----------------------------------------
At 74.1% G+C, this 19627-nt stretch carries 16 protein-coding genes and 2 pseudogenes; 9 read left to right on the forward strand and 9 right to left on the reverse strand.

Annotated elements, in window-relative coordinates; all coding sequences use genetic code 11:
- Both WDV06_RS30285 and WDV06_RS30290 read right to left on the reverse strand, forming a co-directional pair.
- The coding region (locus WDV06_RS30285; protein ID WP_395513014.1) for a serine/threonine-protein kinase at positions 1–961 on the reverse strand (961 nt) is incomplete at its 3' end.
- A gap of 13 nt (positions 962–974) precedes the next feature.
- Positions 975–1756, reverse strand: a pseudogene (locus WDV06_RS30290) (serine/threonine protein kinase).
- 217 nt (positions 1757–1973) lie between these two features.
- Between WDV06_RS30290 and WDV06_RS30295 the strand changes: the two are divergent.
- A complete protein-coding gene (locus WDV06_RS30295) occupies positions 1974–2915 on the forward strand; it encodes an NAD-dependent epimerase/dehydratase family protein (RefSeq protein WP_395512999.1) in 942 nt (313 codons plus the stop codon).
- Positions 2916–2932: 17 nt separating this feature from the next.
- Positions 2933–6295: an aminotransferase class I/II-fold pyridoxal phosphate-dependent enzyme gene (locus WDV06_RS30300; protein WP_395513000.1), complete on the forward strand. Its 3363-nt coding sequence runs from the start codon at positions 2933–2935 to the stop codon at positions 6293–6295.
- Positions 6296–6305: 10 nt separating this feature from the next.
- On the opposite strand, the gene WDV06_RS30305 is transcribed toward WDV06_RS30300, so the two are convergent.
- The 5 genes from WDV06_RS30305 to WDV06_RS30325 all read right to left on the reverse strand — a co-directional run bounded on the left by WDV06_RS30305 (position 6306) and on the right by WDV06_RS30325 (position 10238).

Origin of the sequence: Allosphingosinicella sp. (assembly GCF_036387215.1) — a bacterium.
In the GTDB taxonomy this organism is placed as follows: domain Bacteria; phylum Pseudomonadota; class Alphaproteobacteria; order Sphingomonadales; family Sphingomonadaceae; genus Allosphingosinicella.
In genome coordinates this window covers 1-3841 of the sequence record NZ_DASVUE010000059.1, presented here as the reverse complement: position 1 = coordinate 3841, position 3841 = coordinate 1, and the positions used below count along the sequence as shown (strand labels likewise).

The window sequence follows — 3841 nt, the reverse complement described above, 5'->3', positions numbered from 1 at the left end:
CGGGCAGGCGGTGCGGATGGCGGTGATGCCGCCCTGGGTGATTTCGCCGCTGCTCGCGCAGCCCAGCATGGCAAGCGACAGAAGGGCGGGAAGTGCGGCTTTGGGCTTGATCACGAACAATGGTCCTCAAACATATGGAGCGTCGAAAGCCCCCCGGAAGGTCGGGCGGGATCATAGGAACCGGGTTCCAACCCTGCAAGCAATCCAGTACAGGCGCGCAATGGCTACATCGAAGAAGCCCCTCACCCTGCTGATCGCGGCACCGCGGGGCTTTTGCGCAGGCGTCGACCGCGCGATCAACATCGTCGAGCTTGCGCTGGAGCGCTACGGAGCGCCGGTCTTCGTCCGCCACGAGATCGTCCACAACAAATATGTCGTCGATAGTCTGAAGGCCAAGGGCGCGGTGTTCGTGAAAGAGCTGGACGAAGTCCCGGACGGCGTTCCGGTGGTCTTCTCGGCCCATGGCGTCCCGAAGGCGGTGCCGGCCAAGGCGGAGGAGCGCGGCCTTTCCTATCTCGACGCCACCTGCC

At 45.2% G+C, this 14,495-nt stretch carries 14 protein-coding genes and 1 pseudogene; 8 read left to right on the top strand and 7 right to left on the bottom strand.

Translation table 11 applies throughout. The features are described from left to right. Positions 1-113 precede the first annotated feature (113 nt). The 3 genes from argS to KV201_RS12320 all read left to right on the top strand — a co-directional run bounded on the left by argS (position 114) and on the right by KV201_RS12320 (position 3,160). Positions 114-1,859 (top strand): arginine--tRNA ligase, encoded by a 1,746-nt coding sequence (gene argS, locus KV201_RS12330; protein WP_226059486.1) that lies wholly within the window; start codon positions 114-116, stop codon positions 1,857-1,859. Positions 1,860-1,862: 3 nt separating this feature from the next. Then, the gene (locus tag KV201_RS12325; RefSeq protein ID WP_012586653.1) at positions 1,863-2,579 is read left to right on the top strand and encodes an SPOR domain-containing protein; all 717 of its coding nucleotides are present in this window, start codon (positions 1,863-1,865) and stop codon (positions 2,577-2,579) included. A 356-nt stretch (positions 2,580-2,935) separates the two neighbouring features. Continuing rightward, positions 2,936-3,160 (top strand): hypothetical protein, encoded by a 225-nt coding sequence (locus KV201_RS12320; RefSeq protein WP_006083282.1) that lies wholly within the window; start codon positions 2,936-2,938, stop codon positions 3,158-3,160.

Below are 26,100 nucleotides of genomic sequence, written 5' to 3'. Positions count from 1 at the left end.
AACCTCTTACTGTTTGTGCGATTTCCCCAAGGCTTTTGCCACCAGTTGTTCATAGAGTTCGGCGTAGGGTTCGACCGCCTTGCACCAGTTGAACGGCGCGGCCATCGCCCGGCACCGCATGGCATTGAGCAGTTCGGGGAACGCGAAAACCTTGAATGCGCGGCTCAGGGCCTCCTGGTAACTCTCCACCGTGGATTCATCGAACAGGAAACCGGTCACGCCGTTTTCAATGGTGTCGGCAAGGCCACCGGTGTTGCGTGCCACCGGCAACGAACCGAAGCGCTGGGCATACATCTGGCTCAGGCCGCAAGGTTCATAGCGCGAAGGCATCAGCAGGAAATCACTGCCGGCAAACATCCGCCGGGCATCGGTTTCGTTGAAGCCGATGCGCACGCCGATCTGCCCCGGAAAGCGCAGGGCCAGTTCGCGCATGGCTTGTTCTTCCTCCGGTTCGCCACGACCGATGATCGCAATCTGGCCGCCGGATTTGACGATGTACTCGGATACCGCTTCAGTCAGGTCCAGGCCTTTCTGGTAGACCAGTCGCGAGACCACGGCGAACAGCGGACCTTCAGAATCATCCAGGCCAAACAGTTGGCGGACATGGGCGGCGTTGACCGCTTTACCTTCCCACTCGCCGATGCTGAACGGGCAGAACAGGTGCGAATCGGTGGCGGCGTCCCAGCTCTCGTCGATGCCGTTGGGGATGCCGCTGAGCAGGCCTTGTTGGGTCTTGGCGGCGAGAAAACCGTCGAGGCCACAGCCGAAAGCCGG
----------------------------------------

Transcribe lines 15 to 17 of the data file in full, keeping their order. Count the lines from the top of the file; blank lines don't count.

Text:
Origin of the sequence: Allosphingosinicella sp. (assembly GCF_036387215.1) — a bacterium.
In the GTDB taxonomy this organism is placed as follows: domain Bacteria; phylum Pseudomonadota; class Alphaproteobacteria; order Sphingomonadales; family Sphingomonadaceae; genus Allosphingosinicella.
In genome coordinates this window covers 1-3841 of the sequence record NZ_DASVUE010000059.1, presented here as the reverse complement: position 1 = coordinate 3841, position 3841 = coordinate 1, and the positions used below count along the sequence as shown (strand labels likewise).